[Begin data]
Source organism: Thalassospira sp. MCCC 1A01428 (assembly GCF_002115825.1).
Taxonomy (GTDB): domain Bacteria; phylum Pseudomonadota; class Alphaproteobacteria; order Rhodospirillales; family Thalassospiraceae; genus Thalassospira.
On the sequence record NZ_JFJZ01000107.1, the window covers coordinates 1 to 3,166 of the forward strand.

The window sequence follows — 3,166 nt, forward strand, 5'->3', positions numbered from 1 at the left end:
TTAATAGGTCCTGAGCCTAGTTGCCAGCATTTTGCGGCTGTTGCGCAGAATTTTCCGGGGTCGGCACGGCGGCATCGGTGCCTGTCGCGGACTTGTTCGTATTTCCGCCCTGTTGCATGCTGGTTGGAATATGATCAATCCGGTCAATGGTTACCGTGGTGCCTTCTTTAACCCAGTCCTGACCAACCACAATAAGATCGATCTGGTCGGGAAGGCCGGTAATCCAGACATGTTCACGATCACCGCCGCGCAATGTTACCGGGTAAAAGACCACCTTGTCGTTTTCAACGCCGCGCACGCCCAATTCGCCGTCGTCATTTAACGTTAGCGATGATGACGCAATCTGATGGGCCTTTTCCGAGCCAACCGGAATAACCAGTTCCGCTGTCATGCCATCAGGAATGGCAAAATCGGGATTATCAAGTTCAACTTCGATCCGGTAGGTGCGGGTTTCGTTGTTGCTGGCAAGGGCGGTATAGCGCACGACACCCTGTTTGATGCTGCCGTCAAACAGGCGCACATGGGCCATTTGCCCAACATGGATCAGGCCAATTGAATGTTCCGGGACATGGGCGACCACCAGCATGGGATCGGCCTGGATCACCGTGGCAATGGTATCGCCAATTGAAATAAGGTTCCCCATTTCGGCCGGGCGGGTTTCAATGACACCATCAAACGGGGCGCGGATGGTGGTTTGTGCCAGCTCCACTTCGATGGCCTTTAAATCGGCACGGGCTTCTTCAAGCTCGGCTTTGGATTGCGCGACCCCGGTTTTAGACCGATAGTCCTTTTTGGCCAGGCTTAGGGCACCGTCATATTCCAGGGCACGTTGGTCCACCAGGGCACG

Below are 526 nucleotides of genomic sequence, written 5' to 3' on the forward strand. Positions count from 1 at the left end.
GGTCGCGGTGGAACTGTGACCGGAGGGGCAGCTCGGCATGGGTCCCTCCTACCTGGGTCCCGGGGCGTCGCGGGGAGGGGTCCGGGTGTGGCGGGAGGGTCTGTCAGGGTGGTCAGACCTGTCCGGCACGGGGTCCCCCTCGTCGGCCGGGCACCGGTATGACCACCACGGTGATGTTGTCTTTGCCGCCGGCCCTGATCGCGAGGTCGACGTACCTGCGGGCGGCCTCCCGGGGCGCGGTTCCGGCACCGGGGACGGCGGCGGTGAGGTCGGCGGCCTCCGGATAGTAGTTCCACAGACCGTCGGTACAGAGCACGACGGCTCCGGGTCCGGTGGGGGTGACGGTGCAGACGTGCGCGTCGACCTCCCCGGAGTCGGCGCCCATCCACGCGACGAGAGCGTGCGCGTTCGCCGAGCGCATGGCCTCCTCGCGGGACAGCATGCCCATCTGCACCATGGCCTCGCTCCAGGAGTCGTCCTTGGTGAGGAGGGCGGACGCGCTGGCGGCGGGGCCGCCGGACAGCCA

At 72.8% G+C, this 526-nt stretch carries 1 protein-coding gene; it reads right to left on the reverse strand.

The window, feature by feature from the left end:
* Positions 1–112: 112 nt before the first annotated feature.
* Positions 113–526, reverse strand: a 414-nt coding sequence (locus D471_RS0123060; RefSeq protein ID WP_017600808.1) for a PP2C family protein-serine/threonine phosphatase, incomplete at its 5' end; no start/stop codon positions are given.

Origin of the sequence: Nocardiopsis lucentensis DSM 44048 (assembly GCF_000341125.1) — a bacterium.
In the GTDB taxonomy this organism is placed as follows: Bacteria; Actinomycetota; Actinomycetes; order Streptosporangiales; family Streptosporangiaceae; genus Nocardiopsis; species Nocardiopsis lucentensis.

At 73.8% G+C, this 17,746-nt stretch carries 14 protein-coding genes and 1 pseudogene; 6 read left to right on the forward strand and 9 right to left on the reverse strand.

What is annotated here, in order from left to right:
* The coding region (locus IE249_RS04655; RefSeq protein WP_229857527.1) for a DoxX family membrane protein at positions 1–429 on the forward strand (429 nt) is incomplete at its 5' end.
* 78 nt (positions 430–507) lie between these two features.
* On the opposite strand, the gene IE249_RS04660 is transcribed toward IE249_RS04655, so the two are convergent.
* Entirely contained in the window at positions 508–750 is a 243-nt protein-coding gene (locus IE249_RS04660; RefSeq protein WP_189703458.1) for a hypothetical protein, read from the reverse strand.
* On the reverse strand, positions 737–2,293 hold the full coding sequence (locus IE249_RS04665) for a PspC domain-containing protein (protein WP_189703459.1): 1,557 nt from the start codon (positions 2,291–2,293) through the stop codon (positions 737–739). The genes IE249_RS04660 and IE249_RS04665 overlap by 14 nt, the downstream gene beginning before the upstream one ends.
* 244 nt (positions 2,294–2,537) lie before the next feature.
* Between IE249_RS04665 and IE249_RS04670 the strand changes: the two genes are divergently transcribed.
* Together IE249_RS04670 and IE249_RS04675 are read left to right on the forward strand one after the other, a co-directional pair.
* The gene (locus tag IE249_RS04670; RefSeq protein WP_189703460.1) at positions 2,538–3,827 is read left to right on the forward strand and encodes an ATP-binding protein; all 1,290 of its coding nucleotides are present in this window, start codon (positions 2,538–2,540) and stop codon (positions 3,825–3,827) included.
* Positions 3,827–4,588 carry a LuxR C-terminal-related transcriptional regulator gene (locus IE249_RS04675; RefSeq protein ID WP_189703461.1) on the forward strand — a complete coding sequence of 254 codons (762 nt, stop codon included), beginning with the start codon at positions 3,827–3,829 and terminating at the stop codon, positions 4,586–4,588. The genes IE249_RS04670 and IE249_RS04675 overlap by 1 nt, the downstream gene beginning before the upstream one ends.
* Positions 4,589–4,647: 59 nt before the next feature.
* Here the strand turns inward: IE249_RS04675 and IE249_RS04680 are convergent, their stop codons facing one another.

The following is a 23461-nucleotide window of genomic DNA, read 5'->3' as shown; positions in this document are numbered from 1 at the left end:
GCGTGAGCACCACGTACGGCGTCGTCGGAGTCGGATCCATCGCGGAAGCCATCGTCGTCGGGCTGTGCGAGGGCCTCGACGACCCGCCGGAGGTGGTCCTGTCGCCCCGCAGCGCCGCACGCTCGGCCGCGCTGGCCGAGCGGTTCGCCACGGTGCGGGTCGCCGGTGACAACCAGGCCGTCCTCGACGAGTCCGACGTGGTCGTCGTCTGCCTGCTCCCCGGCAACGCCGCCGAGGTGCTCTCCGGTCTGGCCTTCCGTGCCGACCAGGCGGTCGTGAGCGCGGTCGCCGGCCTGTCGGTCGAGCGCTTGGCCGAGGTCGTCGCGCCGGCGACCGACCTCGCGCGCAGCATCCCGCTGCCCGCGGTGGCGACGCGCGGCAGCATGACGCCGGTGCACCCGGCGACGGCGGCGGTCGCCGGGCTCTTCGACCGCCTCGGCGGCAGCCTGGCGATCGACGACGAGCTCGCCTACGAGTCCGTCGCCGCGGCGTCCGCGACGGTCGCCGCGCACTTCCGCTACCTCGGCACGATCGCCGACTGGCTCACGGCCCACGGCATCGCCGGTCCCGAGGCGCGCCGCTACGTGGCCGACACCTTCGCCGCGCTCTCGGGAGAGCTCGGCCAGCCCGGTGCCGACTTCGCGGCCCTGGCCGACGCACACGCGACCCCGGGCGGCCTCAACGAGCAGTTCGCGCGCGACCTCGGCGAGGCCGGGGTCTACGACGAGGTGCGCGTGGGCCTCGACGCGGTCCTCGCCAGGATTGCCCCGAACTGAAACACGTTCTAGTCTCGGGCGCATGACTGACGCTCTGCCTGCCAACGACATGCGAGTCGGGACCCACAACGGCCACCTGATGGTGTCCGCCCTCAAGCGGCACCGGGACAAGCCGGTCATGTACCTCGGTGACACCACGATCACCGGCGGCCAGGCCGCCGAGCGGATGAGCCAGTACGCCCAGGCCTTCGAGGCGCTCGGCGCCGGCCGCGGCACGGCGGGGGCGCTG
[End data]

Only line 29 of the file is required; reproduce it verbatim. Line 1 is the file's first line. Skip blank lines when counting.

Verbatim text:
GCGTGAGCACCACGTACGGCGTCGTCGGAGTCGGATCCATCGCGGAAGCCATCGTCGTCGGGCTGTGCGAGGGCCTCGACGACCCGCCGGAGGTGGTCCTGTCGCCCCGCAGCGCCGCACGCTCGGCCGCGCTGGCCGAGCGGTTCGCCACGGTGCGGGTCGCCGGTGACAACCAGGCCGTCCTCGACGAGTCCGACGTGGTCGTCGTCTGCCTGCTCCCCGGCAACGCCGCCGAGGTGCTCTCCGGTCTGGCCTTCCGTGCCGACCAGGCGGTCGTGAGCGCGGTCGCCGGCCTGTCGGTCGAGCGCTTGGCCGAGGTCGTCGCGCCGGCGACCGACCTCGCGCGCAGCATCCCGCTGCCCGCGGTGGCGACGCGCGGCAGCATGACGCCGGTGCACCCGGCGACGGCGGCGGTCGCCGGGCTCTTCGACCGCCTCGGCGGCAGCCTGGCGATCGACGACGAGCTCGCCTACGAGTCCGTCGCCGCGGCGTCCGCGACGGTCGCCGCGCACTTCCGCTACCTCGGCACGATCGCCGACTGGCTCACGGCCCACGGCATCGCCGGTCCCGAGGCGCGCCGCTACGTGGCCGACACCTTCGCCGCGCTCTCGGGAGAGCTCGGCCAGCCCGGTGCCGACTTCGCGGCCCTGGCCGACGCACACGCGACCCCGGGCGGCCTCAACGAGCAGTTCGCGCGCGACCTCGGCGAGGCCGGGGTCTACGACGAGGTGCGCGTGGGCCTCGACGCGGTCCTCGCCAGGATTGCCCCGAACTGAAACACGTTCTAGTCTCGGGCGCATGACTGACGCTCTGCCTGCCAACGACATGCGAGTCGGGACCCACAACGGCCACCTGATGGTGTCCGCCCTCAAGCGGCACCGGGACAAGCCGGTCATGTACCTCGGTGACACCACGATCACCGGCGGCCAGGCCGCCGAGCGGATGAGCCAGTACGCCCAGGCCTTCGAGGCGCTCGGCGCCGGCCGCGGCACGGCGGGGGCGCTG